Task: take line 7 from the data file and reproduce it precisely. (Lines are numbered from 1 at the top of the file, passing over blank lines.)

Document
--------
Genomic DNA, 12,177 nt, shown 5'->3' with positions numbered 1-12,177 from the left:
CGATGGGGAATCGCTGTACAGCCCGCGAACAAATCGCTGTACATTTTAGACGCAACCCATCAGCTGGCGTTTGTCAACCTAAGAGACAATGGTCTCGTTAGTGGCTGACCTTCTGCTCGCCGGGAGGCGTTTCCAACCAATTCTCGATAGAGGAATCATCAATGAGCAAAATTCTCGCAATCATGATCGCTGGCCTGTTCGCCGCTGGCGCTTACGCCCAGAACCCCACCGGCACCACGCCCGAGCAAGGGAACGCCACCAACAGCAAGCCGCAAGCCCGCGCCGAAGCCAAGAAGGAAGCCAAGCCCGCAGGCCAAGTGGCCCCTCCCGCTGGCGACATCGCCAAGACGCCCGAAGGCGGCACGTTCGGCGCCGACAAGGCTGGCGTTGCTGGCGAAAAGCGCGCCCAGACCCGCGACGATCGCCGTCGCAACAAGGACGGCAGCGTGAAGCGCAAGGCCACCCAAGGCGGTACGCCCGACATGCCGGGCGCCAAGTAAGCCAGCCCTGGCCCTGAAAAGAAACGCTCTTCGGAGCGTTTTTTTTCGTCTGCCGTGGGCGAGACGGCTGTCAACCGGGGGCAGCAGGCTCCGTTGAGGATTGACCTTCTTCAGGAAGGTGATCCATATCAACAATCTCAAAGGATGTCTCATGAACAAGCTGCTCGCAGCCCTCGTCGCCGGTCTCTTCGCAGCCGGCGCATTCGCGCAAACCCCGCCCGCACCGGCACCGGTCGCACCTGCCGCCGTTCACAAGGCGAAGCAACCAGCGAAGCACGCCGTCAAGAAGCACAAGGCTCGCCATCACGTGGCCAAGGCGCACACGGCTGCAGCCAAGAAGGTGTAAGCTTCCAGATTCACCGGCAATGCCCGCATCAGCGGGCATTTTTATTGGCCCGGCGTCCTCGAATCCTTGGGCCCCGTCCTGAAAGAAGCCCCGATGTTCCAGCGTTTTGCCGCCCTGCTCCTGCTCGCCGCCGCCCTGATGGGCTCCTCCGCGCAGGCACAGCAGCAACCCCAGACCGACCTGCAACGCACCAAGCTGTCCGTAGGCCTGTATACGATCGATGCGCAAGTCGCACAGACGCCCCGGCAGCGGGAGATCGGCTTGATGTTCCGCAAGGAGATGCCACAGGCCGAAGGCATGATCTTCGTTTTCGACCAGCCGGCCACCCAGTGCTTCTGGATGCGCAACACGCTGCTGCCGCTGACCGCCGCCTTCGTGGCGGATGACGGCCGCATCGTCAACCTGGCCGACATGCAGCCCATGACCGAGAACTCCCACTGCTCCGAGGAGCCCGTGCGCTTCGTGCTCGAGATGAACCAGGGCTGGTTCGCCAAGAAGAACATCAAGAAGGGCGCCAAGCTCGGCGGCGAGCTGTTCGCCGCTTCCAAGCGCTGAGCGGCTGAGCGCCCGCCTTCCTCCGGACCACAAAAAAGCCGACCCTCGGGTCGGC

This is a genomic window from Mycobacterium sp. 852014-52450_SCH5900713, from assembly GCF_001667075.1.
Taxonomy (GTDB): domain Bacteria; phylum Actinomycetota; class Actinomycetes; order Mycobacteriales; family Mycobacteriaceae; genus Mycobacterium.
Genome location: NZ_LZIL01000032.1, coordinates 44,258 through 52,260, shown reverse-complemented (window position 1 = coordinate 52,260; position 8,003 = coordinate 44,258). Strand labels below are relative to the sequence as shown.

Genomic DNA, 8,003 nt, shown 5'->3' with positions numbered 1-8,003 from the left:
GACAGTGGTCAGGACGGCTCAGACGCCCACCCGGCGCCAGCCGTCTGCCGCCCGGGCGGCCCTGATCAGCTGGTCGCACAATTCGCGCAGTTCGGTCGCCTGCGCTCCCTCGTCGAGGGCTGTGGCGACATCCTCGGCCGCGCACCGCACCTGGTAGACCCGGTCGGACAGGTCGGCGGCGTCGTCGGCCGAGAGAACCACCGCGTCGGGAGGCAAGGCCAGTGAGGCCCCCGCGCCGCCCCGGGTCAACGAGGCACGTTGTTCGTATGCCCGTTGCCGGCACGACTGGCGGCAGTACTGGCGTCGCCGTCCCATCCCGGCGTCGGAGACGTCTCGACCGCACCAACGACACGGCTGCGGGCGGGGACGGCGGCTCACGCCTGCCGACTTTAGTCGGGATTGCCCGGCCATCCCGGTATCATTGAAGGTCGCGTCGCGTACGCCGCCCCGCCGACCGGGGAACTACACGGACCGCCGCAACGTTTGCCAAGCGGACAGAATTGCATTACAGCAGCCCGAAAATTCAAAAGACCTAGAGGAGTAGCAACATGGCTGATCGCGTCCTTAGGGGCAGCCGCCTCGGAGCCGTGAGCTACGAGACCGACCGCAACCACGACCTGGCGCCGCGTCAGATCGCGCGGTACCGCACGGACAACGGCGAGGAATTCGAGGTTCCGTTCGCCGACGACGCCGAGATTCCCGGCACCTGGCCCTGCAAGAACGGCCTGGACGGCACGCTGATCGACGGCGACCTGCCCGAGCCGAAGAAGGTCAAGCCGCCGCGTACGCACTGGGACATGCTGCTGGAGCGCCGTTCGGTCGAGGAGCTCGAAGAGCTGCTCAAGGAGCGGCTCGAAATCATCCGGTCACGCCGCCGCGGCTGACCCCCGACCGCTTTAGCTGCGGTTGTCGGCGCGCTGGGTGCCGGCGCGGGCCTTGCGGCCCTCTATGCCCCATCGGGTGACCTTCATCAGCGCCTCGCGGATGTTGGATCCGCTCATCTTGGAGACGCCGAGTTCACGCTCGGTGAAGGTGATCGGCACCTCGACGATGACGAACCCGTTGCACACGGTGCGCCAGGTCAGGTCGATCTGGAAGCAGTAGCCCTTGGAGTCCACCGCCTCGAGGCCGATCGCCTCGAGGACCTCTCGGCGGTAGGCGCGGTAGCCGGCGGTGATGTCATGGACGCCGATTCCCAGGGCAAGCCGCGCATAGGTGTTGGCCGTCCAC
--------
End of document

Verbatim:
GACAGTGGTCAGGACGGCTCAGACGCCCACCCGGCGCCAGCCGTCTGCCGCCCGGGCGGCCCTGATCAGCTGGTCGCACAATTCGCGCAGTTCGGTCGCCTGCGCTCCCTCGTCGAGGGCTGTGGCGACATCCTCGGCCGCGCACCGCACCTGGTAGACCCGGTCGGACAGGTCGGCGGCGTCGTCGGCCGAGAGAACCACCGCGTCGGGAGGCAAGGCCAGTGAGGCCCCCGCGCCGCCCCGGGTCAACGAGGCACGTTGTTCGTATGCCCGTTGCCGGCACGACTGGCGGCAGTACTGGCGTCGCCGTCCCATCCCGGCGTCGGAGACGTCTCGACCGCACCAACGACACGGCTGCGGGCGGGGACGGCGGCTCACGCCTGCCGACTTTAGTCGGGATTGCCCGGCCATCCCGGTATCATTGAAGGTCGCGTCGCGTACGCCGCCCCGCCGACCGGGGAACTACACGGACCGCCGCAACGTTTGCCAAGCGGACAGAATTGCATTACAGCAGCCCGAAAATTCAAAAGACCTAGAGGAGTAGCAACATGGCTGATCGCGTCCTTAGGGGCAGCCGCCTCGGAGCCGTGAGCTACGAGACCGACCGCAACCACGACCTGGCGCCGCGTCAGATCGCGCGGTACCGCACGGACAACGGCGAGGAATTCGAGGTTCCGTTCGCCGACGACGCCGAGATTCCCGGCACCTGGCCCTGCAAGAACGGCCTGGACGGCACGCTGATCGACGGCGACCTGCCCGAGCCGAAGAAGGTCAAGCCGCCGCGTACGCACTGGGACATGCTGCTGGAGCGCCGTTCGGTCGAGGAGCTCGAAGAGCTGCTCAAGGAGCGGCTCGAAATCATCCGGTCACGCCGCCGCGGCTGACCCCCGACCGCTTTAGCTGCGGTTGTCGGCGCGCTGGGTGCCGGCGCGGGCCTTGCGGCCCTCTATGCCCCATCGGGTGACCTTCATCAGCGCCTCGCGGATGTTGGATCCGCTCATCTTGGAGACGCCGAGTTCACGCTCGGTGAAGGTGATCGGCACCTCGACGATGACGAACCCGTTGCACACGGTGCGCCAGGTCAGGTCGATCTGGAAGCAGTAGCCCTTGGAGTCCACCGCCTCGAGGCCGATCGCCTCGAGGACCTCTCGGCGGTAGGCGCGGTAGCCGGCGGTGATGTCATGGACGCCGATTCCCAGGGCAAGCCGCGCATAGGTGTTGGCCGTCCAC